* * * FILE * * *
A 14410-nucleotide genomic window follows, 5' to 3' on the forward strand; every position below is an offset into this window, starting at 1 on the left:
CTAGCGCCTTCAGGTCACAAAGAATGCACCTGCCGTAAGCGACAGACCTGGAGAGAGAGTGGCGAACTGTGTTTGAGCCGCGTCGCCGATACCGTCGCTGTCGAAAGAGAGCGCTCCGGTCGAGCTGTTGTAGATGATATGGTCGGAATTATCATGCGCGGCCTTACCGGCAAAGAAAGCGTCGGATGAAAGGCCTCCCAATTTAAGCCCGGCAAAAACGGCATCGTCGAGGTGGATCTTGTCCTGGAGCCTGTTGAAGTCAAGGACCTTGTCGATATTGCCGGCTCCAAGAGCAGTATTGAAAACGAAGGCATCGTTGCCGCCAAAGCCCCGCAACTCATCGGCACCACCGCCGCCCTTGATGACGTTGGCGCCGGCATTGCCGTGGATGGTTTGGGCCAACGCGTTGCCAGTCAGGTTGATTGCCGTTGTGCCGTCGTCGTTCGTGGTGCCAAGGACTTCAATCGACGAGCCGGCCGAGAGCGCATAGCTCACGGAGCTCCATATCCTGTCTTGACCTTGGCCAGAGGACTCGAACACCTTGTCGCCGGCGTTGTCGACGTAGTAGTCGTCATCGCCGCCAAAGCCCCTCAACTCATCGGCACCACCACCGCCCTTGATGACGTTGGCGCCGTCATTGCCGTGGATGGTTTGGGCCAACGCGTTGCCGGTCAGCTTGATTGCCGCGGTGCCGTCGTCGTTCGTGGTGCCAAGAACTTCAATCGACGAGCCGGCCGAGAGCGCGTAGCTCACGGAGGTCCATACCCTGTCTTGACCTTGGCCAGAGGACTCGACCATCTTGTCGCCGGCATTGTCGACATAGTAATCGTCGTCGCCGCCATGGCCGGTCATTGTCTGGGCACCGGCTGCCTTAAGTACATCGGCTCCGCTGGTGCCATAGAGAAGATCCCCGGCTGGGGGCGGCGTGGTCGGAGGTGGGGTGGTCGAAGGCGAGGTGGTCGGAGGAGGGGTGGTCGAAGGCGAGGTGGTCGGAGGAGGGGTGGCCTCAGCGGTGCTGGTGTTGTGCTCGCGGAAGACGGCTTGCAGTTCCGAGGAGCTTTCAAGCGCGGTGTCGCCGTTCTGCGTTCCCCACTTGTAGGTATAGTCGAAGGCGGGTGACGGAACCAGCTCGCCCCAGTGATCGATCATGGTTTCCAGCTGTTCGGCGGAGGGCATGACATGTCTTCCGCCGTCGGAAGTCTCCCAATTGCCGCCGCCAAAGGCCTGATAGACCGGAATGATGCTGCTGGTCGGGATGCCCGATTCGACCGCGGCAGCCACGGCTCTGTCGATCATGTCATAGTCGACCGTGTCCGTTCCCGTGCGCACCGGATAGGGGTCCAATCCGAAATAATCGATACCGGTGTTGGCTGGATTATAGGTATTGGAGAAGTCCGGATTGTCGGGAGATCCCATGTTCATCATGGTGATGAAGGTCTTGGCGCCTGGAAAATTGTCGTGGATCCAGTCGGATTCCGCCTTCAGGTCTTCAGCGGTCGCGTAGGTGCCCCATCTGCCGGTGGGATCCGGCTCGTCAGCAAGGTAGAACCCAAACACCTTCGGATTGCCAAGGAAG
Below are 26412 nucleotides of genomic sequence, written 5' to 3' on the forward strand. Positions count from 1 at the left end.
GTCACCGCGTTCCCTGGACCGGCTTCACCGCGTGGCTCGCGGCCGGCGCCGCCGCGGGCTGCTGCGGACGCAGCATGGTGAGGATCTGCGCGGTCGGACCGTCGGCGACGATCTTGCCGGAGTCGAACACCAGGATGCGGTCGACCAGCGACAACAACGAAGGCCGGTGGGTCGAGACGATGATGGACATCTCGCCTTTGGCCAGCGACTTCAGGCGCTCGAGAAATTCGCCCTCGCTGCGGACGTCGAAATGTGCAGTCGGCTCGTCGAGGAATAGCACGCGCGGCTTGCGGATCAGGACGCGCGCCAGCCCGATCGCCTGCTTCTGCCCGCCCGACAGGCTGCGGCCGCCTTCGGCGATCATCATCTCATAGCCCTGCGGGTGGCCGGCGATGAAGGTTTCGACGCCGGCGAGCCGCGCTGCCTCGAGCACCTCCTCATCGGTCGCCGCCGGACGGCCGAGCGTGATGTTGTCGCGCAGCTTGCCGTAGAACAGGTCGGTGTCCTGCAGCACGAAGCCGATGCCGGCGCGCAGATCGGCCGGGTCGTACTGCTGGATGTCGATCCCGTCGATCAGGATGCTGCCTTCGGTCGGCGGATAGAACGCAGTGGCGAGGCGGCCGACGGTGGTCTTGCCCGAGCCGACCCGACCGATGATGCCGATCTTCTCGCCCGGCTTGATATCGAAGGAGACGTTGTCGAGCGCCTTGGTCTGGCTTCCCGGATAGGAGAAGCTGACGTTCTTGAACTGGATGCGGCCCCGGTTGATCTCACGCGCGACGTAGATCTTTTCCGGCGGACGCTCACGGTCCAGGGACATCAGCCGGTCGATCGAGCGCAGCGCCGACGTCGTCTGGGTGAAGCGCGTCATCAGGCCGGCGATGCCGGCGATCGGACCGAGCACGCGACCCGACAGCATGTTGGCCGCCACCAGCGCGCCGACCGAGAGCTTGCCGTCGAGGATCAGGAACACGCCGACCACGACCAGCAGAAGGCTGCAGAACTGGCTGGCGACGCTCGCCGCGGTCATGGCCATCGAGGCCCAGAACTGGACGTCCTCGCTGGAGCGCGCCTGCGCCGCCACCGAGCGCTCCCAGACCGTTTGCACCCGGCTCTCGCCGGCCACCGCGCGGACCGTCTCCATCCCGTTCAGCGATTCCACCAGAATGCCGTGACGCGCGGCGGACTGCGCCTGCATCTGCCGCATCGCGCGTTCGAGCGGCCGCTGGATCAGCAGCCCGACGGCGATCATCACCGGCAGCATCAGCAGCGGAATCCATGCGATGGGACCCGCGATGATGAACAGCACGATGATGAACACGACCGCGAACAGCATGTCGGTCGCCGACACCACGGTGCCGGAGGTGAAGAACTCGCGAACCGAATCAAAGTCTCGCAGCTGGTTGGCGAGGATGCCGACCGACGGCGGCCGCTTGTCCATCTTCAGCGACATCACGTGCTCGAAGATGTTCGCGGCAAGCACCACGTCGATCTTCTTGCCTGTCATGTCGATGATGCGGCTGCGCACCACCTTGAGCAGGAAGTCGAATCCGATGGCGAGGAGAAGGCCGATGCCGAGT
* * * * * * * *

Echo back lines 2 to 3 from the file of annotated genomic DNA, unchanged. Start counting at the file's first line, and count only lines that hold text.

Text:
CTAGCGCCTTCAGGTCACAAAGAATGCACCTGCCGTAAGCGACAGACCTGGAGAGAGAGTGGCGAACTGTGTTTGAGCCGCGTCGCCGATACCGTCGCTGTCGAAAGAGAGCGCTCCGGTCGAGCTGTTGTAGATGATATGGTCGGAATTATCATGCGCGGCCTTACCGGCAAAGAAAGCGTCGGATGAAAGGCCTCCCAATTTAAGCCCGGCAAAAACGGCATCGTCGAGGTGGATCTTGTCCTGGAGCCTGTTGAAGTCAAGGACCTTGTCGATATTGCCGGCTCCAAGAGCAGTATTGAAAACGAAGGCATCGTTGCCGCCAAAGCCCCGCAACTCATCGGCACCACCGCCGCCCTTGATGACGTTGGCGCCGGCATTGCCGTGGATGGTTTGGGCCAACGCGTTGCCAGTCAGGTTGATTGCCGTTGTGCCGTCGTCGTTCGTGGTGCCAAGGACTTCAATCGACGAGCCGGCCGAGAGCGCATAGCTCACGGAGCTCCATATCCTGTCTTGACCTTGGCCAGAGGACTCGAACACCTTGTCGCCGGCGTTGTCGACGTAGTAGTCGTCATCGCCGCCAAAGCCCCTCAACTCATCGGCACCACCACCGCCCTTGATGACGTTGGCGCCGTCATTGCCGTGGATGGTTTGGGCCAACGCGTTGCCGGTCAGCTTGATTGCCGCGGTGCCGTCGTCGTTCGTGGTGCCAAGAACTTCAATCGACGAGCCGGCCGAGAGCGCGTAGCTCACGGAGGTCCATACCCTGTCTTGACCTTGGCCAGAGGACTCGACCATCTTGTCGCCGGCATTGTCGACATAGTAATCGTCGTCGCCGCCATGGCCGGTCATTGTCTGGGCACCGGCTGCCTTAAGTACATCGGCTCCGCTGGTGCCATAGAGAAGATCCCCGGCTGGGGGCGGCGTGGTCGGAGGTGGGGTGGTCGAAGGCGAGGTGGTCGGAGGAGGGGTGGTCGAAGGCGAGGTGGTCGGAGGAGGGGTGGCCTCAGCGGTGCTGGTGTTGTGCTCGCGGAAGACGGCTTGCAGTTCCGAGGAGCTTTCAAGCGCGGTGTCGCCGTTCTGCGTTCCCCACTTGTAGGTATAGTCGAAGGCGGGTGACGGAACCAGCTCGCCCCAGTGATCGATCATGGTTTCCAGCTGTTCGGCGGAGGGCATGACATGTCTTCCGCCGTCGGAAGTCTCCCAATTGCCGCCGCCAAAGGCCTGATAGACCGGAATGATGCTGCTGGTCGGGATGCCCGATTCGACCGCGGCAGCCACGGCTCTGTCGATCATGTCATAGTCGACCGTGTCCGTTCCCGTGCGCACCGGATAGGGGTCCAATCCGAAATAATCGATACCGGTGTTGGCTGGATTATAGGTATTGGAGAAGTCCGGATTGTCGGGAGATCCCATGTTCATCATGGTGATGAAGGTCTTGGCGCCTGGAAAATTGTCGTGGATCCAGTCGGATTCCGCCTTCAGGTCTTCAGCGGTCGCGTAGGTGCCCCATCTGCCGGTGGGATCCGGCTCGTCAGCAAGGTAGAACCCAAACACCTTCGGATTGCCAAGGAAG
Below are 26412 nucleotides of genomic sequence, written 5' to 3' on the forward strand. Positions count from 1 at the left end.